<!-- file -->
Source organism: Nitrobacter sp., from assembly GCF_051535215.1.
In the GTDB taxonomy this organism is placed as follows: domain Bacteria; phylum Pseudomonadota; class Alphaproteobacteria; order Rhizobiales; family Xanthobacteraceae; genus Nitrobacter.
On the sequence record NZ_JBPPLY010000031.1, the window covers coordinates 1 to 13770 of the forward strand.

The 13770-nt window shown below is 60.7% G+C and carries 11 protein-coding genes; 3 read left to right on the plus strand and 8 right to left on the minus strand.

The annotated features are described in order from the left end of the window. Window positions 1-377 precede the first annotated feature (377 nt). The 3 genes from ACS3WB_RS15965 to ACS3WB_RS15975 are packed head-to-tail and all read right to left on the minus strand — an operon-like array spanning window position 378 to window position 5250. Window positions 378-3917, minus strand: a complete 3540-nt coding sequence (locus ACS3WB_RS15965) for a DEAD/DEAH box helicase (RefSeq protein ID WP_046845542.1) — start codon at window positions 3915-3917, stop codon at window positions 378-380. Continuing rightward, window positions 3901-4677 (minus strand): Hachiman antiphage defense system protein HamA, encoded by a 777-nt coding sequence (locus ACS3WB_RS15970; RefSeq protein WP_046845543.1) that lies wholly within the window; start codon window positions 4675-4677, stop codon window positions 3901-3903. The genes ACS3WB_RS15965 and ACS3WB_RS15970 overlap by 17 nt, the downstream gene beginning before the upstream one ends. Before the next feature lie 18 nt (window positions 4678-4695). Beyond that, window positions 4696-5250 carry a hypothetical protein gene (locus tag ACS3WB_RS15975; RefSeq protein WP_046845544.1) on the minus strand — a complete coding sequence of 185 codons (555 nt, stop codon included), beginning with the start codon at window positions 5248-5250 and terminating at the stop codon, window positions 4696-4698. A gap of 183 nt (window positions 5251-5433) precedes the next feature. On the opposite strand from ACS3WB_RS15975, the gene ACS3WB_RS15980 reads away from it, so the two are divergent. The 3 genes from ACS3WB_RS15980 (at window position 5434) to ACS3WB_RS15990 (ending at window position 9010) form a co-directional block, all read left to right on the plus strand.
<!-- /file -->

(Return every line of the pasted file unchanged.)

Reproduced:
Source organism: Nitrobacter sp., from assembly GCF_051535215.1.
In the GTDB taxonomy this organism is placed as follows: domain Bacteria; phylum Pseudomonadota; class Alphaproteobacteria; order Rhizobiales; family Xanthobacteraceae; genus Nitrobacter.
On the sequence record NZ_JBPPLY010000031.1, the window covers coordinates 1 to 13770 of the forward strand.

The 13770-nt window shown below is 60.7% G+C and carries 11 protein-coding genes; 3 read left to right on the plus strand and 8 right to left on the minus strand.

The annotated features are described in order from the left end of the window. Window positions 1-377 precede the first annotated feature (377 nt). The 3 genes from ACS3WB_RS15965 to ACS3WB_RS15975 are packed head-to-tail and all read right to left on the minus strand — an operon-like array spanning window position 378 to window position 5250. Window positions 378-3917, minus strand: a complete 3540-nt coding sequence (locus ACS3WB_RS15965) for a DEAD/DEAH box helicase (RefSeq protein ID WP_046845542.1) — start codon at window positions 3915-3917, stop codon at window positions 378-380. Continuing rightward, window positions 3901-4677 (minus strand): Hachiman antiphage defense system protein HamA, encoded by a 777-nt coding sequence (locus ACS3WB_RS15970; RefSeq protein WP_046845543.1) that lies wholly within the window; start codon window positions 4675-4677, stop codon window positions 3901-3903. The genes ACS3WB_RS15965 and ACS3WB_RS15970 overlap by 17 nt, the downstream gene beginning before the upstream one ends. Before the next feature lie 18 nt (window positions 4678-4695). Beyond that, window positions 4696-5250 carry a hypothetical protein gene (locus tag ACS3WB_RS15975; RefSeq protein WP_046845544.1) on the minus strand — a complete coding sequence of 185 codons (555 nt, stop codon included), beginning with the start codon at window positions 5248-5250 and terminating at the stop codon, window positions 4696-4698. A gap of 183 nt (window positions 5251-5433) precedes the next feature. On the opposite strand from ACS3WB_RS15975, the gene ACS3WB_RS15980 reads away from it, so the two are divergent. The 3 genes from ACS3WB_RS15980 (at window position 5434) to ACS3WB_RS15990 (ending at window position 9010) form a co-directional block, all read left to right on the plus strand.